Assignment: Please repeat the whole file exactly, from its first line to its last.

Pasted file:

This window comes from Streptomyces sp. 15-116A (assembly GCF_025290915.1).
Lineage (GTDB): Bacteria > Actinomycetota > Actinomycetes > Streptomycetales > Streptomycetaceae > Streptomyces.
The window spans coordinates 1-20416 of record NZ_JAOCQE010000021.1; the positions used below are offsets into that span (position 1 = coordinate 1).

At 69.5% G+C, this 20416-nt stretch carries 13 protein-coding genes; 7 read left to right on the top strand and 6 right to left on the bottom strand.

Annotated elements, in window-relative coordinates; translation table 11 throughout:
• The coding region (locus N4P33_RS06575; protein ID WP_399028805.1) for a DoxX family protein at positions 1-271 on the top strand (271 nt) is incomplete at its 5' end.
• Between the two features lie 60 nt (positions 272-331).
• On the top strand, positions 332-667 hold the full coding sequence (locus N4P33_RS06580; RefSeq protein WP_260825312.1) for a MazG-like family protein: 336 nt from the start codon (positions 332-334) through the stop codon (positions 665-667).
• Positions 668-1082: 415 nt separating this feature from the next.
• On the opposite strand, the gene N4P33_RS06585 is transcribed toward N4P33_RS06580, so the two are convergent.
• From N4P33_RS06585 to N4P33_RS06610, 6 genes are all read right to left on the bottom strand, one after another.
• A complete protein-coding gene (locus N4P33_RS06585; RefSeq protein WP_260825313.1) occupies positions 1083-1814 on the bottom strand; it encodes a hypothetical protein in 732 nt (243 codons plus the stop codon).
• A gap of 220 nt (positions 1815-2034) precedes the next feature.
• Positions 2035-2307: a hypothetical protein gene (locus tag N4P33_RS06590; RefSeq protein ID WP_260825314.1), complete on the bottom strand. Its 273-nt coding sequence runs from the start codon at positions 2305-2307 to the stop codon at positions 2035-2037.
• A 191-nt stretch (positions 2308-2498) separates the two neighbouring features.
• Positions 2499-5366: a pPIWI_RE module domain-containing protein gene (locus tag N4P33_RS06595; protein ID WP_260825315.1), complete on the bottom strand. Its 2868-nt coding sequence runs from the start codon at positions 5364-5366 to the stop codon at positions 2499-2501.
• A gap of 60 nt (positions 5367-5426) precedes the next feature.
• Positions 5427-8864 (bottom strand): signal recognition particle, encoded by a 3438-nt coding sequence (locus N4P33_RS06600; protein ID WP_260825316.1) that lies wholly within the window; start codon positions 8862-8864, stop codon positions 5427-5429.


This window comes from Streptomyces sp. 15-116A (assembly GCF_025290915.1).
Lineage (GTDB): Bacteria > Actinomycetota > Actinomycetes > Streptomycetales > Streptomycetaceae > Streptomyces.
The window spans coordinates 1-20416 of record NZ_JAOCQE010000021.1; the positions used below are offsets into that span (position 1 = coordinate 1).

At 69.5% G+C, this 20416-nt stretch carries 13 protein-coding genes; 7 read left to right on the top strand and 6 right to left on the bottom strand.

Annotated elements, in window-relative coordinates; translation table 11 throughout:
• The coding region (locus N4P33_RS06575; protein ID WP_399028805.1) for a DoxX family protein at positions 1-271 on the top strand (271 nt) is incomplete at its 5' end.
• Between the two features lie 60 nt (positions 272-331).
• On the top strand, positions 332-667 hold the full coding sequence (locus N4P33_RS06580; RefSeq protein WP_260825312.1) for a MazG-like family protein: 336 nt from the start codon (positions 332-334) through the stop codon (positions 665-667).
• Positions 668-1082: 415 nt separating this feature from the next.
• On the opposite strand, the gene N4P33_RS06585 is transcribed toward N4P33_RS06580, so the two are convergent.
• From N4P33_RS06585 to N4P33_RS06610, 6 genes are all read right to left on the bottom strand, one after another.
• A complete protein-coding gene (locus N4P33_RS06585; RefSeq protein WP_260825313.1) occupies positions 1083-1814 on the bottom strand; it encodes a hypothetical protein in 732 nt (243 codons plus the stop codon).
• A gap of 220 nt (positions 1815-2034) precedes the next feature.
• Positions 2035-2307: a hypothetical protein gene (locus tag N4P33_RS06590; RefSeq protein ID WP_260825314.1), complete on the bottom strand. Its 273-nt coding sequence runs from the start codon at positions 2305-2307 to the stop codon at positions 2035-2037.
• A 191-nt stretch (positions 2308-2498) separates the two neighbouring features.
• Positions 2499-5366: a pPIWI_RE module domain-containing protein gene (locus tag N4P33_RS06595; protein ID WP_260825315.1), complete on the bottom strand. Its 2868-nt coding sequence runs from the start codon at positions 5364-5366 to the stop codon at positions 2499-2501.
• A gap of 60 nt (positions 5367-5426) precedes the next feature.
• Positions 5427-8864 (bottom strand): signal recognition particle, encoded by a 3438-nt coding sequence (locus N4P33_RS06600; protein ID WP_260825316.1) that lies wholly within the window; start codon positions 8862-8864, stop codon positions 5427-5429.